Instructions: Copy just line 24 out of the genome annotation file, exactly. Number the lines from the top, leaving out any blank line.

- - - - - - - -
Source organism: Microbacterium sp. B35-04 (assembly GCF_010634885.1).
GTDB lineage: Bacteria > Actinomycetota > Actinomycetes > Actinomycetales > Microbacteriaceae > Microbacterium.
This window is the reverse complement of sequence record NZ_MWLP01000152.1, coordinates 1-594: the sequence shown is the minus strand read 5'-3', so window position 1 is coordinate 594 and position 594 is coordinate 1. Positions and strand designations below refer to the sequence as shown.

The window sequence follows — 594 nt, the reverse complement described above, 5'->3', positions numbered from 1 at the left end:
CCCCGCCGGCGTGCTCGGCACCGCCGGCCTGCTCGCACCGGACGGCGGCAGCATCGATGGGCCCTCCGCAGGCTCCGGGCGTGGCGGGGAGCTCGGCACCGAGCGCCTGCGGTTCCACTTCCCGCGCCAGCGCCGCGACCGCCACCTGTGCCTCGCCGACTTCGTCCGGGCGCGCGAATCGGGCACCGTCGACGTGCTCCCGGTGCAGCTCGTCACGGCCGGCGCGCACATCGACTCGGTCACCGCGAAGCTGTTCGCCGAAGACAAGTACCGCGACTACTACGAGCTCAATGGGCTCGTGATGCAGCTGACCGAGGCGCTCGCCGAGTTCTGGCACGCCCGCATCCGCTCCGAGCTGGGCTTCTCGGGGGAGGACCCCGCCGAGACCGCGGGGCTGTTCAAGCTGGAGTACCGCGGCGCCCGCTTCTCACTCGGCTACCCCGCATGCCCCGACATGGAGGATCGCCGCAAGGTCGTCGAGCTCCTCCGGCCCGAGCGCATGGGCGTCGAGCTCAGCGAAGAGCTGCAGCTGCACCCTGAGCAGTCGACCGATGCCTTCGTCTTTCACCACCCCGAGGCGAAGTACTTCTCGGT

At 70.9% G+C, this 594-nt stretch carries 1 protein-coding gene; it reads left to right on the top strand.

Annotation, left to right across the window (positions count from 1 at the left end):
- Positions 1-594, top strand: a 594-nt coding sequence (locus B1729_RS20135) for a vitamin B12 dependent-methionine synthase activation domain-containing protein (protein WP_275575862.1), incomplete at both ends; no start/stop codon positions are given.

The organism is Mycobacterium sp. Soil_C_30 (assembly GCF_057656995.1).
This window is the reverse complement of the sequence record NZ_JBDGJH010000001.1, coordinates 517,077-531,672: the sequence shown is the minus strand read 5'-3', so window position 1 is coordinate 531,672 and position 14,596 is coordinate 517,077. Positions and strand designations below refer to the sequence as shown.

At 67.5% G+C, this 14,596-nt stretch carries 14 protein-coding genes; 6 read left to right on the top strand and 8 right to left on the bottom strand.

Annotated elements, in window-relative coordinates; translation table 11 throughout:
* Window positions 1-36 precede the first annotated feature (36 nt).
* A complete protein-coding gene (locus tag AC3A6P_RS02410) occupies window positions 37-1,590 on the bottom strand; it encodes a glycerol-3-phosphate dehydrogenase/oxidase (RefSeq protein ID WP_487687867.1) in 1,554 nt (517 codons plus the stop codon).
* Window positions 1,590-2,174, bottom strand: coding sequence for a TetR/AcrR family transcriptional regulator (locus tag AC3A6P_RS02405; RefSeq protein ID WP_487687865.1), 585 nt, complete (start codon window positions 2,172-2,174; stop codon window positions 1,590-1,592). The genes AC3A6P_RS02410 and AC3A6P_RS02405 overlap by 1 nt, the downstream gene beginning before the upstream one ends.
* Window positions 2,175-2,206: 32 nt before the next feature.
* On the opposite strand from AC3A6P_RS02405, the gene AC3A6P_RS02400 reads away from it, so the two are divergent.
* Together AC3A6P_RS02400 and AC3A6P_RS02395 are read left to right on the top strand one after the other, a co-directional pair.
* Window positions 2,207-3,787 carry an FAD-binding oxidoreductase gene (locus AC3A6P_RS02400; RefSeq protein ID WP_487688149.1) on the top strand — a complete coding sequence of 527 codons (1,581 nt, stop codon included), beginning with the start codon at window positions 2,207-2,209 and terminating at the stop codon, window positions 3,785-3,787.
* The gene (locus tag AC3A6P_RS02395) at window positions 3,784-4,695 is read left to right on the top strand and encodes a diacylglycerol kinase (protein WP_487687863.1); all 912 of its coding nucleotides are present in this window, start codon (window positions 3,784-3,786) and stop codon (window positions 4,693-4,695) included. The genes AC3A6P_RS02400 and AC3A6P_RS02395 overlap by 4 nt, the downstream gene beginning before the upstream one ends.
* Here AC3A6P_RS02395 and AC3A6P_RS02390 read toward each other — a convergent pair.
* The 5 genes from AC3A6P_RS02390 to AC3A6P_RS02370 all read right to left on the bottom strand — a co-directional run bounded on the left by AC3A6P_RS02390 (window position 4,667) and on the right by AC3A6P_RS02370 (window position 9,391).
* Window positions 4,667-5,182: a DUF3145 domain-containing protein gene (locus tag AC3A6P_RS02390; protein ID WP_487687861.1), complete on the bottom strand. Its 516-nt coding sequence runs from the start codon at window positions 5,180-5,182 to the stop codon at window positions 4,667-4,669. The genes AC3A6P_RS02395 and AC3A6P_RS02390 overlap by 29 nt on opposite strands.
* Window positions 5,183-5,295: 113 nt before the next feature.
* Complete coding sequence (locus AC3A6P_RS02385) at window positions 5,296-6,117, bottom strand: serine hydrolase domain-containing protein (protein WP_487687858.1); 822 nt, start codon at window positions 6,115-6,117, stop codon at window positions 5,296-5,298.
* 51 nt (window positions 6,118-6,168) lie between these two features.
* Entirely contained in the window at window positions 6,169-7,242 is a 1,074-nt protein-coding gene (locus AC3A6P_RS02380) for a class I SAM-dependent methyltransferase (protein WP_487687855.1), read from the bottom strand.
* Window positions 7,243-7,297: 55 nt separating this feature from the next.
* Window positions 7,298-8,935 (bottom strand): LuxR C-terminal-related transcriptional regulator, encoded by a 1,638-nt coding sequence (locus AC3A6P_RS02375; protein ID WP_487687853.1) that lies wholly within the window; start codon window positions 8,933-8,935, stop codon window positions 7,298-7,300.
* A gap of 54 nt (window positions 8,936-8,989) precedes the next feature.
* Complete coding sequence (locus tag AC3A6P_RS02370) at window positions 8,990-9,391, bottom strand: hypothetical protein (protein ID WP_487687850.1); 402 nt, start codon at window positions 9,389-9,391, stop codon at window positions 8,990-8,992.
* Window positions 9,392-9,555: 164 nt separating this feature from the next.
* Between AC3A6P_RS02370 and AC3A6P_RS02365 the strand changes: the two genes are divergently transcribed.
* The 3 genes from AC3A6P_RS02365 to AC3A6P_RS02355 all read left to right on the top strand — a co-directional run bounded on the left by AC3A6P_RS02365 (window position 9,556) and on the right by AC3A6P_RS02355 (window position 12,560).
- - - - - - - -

* Window positions 5,183-5,295: 113 nt before the next feature.